To Wrap a Pork Butt or To Not Wrap A Pork Butt

Discussion in 'Pork' started by grange, Feb 8, 2012.

  1. grange

    grange Fire Starter

    I'm hoping the Big Green Egg I ordered last week will come it this week and I will be able to pick up this weekend.  I'm thinking of making a pork butt for my first smoke and am trying to decide if I'll want to wrap it when it hits about 160 degrees F or just let it sit until it makes it up to the full internal temp.  I like to wrap beef, but I've never smoked a pork butt so I'm at a loss as to what I want to do.  Right now I'm leaning toward using the Chris Lilly recipe that is floating around on the internet and I don't think this recipe calls for wrapping the pork butt.

    My question is what are the plusses and minuses to wrapping?  Right now I'm thinking if I wrap the pork butt it may be more moist, but I may compromise the bark.  I do wonder though how much of an issue could moistness be for an unwrapped pork butt?  I mean I'll be injecting it.  Does wrapping get the butt up to temperature quicker?
     
  2. terry colwell

    terry colwell Smoking Fanatic

    The last one I did turned out to be my best one yet. I cooked it at 225 for about 6 or 7 hours before I even opened the smoker, was real close to 165 degrees and a solid bark. let it go for about a hour more and wrapped it dry, no juice or beer at all. Took it to 210 I.T. and it was fall apart good with a good hard bark in places. I didnt lose all the bark . Oh ya,, I served it right away without resting it .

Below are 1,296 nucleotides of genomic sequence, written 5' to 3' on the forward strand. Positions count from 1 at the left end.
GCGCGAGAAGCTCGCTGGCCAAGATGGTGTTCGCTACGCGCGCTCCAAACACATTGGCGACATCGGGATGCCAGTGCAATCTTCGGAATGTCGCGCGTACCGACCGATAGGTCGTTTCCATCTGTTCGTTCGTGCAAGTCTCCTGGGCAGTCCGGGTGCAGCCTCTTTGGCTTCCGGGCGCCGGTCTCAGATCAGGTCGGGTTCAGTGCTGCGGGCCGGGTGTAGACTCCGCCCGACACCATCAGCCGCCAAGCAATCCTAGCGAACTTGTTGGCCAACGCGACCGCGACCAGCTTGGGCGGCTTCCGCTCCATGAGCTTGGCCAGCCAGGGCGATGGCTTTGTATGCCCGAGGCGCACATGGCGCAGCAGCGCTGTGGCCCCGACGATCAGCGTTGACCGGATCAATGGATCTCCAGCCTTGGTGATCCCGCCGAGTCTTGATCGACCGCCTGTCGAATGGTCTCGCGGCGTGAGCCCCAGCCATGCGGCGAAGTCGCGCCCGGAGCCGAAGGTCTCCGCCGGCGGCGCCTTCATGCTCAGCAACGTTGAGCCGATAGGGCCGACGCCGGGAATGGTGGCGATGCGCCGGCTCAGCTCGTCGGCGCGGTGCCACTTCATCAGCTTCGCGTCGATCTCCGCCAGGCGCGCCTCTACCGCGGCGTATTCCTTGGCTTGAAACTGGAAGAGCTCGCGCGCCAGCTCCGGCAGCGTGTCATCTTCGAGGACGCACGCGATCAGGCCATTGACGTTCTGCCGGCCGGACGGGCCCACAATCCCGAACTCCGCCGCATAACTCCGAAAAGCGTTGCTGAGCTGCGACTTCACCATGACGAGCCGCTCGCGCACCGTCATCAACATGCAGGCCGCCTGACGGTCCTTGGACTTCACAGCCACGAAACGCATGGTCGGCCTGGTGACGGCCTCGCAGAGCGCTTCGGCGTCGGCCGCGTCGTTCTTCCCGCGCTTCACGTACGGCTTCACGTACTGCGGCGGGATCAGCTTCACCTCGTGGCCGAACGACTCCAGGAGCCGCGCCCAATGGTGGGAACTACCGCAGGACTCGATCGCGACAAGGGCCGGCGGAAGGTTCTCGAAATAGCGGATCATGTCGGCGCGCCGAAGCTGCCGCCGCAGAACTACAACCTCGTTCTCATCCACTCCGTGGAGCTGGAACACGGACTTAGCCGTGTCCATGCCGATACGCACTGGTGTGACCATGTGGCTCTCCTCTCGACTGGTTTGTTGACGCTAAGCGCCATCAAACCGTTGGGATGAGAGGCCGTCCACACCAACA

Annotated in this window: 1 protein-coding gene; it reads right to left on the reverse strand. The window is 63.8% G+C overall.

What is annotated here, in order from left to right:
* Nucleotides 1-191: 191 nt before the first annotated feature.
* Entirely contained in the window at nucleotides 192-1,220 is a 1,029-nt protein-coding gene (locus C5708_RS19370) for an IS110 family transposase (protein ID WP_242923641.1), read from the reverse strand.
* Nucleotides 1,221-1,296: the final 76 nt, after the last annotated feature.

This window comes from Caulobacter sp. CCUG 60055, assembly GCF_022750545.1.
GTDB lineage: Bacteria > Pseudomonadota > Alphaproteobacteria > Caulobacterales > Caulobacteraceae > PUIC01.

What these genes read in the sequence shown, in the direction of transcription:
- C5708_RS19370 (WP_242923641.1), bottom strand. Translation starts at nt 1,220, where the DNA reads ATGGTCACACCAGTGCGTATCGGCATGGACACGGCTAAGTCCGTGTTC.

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  3. jrod62

    jrod62 Smoking Guru Group Lead OTBS Member

    The + to wrapping will get up to temp faster.
    The + to not wrapping you will get a real nice bark on the butts
    If you have the time to wait it out i wouldn't foil it.
    I put my in pan on the smoker. It will catch all the juice.
    Then after i pull it i defat the juice and pour the juice back into the pulled pork
     
  4. uncle_lar

    uncle_lar Smoking Fanatic OTBS Member

    I also do them without wrapping. In my opinion they just turn out better and the bark is so much better.
     
  5. melleram

    melleram Smoke Blower

    Wrapped for the first time superbowl sunday, came out mushy to me.  Wont be wrapping again
     
  6. smokinal

    smokinal Smoking Guru Staff Member Moderator OTBS Member ★ Lifetime Premier ★

    I used to foil them, but the bark you get without foiling is to die for & chopped up in the PP it really adds a ton of flavor. So I don't foil anymore.
     
  7. I'm going to do a pork butt tomorrow and I will not be foiling it. I want that bark! 

    Does injecting add to the smoking time? 
     
  8. jrod62

    jrod62 Smoking Guru Group Lead OTBS Member

    No it wont .
    Just make sure you get temp to 140 in 4 hours
     
  9. smoketexring

    smoketexring Fire Starter


    Yes, IMO, injecting will add to your cooking time.  If I don't inject, it usually takes 12-14 hours.  Yesterday I injected and it had taken 17 hours.  General rule for my expectations after injecting is 16-18 hours and that's reliable for me.
     
  10. smokinal

    smokinal Smoking Guru Staff Member Moderator OTBS Member ★ Lifetime Premier ★